Privilege, Discrimination and Racial Disparities in the Criminal Justice System

Bias, Discrimination & Hate
Race & Racism
We Will Not Go Back March Protestors 2014
Thomas Altfather Good / CC BY-SA 2.5
Grade Level:
High School
Common Core Standards:
Reading, Speaking and Listening
Bias, Discrimination & Hate
Race & Racism

On August 9, 2014, Michael Brown, an unarmed 18-year-old black teenager, was allegedly shot multiple times and killed by a white police officer in Ferguson, Missouri, a suburb of St. Louis. Following the shooting, hundreds of people gathered at the scene of the shooting to organize vigils to remember Michael Brown as well as protest to demand answers as to why he was shot. Over the course of the next several days, these protests, the majority of which were peaceful, were reportedly met with a heavily armed police department. The story has captured the attention of the nation and the media. It struck a chord with many people who perceive the situation as emblematic of a trend in which a disproportionate number of young unarmed black men have been killed by police officers and a general feeling that white and black people’s perceptions of and relationships with the police are very different.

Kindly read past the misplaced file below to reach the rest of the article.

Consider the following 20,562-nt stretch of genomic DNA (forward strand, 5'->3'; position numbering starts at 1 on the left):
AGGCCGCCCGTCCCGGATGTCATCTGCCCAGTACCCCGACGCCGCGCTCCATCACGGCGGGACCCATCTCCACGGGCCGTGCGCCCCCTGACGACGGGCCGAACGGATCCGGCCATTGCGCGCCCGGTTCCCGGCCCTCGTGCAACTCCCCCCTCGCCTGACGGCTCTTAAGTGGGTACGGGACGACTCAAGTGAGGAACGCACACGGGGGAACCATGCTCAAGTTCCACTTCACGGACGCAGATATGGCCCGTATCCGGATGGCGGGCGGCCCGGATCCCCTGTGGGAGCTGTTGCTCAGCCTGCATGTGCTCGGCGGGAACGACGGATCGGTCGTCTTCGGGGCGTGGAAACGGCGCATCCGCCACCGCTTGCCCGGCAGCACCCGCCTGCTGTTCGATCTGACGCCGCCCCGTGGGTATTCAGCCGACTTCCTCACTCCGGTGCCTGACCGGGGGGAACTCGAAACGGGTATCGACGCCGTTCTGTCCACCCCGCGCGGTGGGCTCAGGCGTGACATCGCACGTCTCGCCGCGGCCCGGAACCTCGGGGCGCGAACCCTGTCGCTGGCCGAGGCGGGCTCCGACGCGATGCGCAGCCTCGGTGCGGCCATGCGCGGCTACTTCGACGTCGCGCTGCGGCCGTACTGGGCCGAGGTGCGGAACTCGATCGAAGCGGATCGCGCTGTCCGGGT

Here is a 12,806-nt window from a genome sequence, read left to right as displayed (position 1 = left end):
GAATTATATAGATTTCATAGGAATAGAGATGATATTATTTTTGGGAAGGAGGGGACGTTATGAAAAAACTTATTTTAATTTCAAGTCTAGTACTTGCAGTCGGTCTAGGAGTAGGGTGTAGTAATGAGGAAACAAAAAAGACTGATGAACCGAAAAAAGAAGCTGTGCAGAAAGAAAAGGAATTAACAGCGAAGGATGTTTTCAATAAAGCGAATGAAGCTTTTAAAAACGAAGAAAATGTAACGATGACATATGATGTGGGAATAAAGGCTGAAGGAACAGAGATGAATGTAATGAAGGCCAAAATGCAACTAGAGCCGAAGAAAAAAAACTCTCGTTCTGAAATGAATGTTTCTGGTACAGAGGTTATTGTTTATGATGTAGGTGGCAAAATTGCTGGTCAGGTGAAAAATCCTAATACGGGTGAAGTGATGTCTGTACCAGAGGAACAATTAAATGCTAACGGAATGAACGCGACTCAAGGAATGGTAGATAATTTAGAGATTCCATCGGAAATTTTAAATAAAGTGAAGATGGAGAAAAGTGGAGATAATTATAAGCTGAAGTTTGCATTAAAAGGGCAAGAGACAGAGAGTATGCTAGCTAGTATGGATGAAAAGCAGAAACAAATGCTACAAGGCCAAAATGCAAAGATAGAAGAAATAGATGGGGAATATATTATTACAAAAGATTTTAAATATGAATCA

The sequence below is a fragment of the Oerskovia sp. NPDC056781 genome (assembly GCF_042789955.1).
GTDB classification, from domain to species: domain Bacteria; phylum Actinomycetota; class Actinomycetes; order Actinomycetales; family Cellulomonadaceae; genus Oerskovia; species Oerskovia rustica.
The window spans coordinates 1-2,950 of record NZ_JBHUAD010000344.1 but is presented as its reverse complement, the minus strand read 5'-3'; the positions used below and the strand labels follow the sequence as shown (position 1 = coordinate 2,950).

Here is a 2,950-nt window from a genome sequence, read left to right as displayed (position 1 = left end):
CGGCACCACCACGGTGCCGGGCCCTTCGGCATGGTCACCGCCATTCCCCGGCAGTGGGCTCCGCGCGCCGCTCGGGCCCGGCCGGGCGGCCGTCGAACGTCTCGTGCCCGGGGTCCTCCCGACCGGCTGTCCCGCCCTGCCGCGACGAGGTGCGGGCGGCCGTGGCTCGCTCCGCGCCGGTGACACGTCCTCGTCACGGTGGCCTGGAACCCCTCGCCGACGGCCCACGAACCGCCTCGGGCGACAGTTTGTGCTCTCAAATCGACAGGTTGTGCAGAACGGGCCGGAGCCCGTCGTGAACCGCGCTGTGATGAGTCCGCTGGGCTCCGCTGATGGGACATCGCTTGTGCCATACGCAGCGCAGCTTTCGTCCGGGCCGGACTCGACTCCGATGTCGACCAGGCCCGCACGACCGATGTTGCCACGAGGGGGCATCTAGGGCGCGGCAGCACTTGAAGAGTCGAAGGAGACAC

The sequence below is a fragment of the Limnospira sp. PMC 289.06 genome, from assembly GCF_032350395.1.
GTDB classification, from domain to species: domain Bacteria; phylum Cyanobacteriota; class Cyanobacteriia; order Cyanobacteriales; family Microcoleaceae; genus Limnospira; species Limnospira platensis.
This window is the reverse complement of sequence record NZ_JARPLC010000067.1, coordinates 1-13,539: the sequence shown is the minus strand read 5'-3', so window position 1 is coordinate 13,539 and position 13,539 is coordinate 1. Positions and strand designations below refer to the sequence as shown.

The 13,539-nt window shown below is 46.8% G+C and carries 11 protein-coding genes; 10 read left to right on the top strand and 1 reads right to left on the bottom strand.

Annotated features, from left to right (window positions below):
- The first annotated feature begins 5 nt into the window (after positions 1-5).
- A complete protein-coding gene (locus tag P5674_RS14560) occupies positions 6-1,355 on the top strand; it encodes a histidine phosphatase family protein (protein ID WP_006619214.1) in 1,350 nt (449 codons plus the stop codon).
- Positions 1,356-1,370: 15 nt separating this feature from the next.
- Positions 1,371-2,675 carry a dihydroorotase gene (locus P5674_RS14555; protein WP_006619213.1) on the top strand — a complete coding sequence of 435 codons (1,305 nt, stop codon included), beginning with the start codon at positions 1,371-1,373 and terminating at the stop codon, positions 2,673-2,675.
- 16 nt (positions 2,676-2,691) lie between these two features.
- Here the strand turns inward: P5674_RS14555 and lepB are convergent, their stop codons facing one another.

This lesson provides an opportunity for students to reflect on the killing of Michael Brown through the lens of race, privilege and power. Students will learn more about unearned privilege, examine the various levels of racial disparities in the criminal justice system and explore the role white privilege plays in the different interactions whites and people of color have with community service providers, such as law enforcement.

(This is an advanced lesson.)

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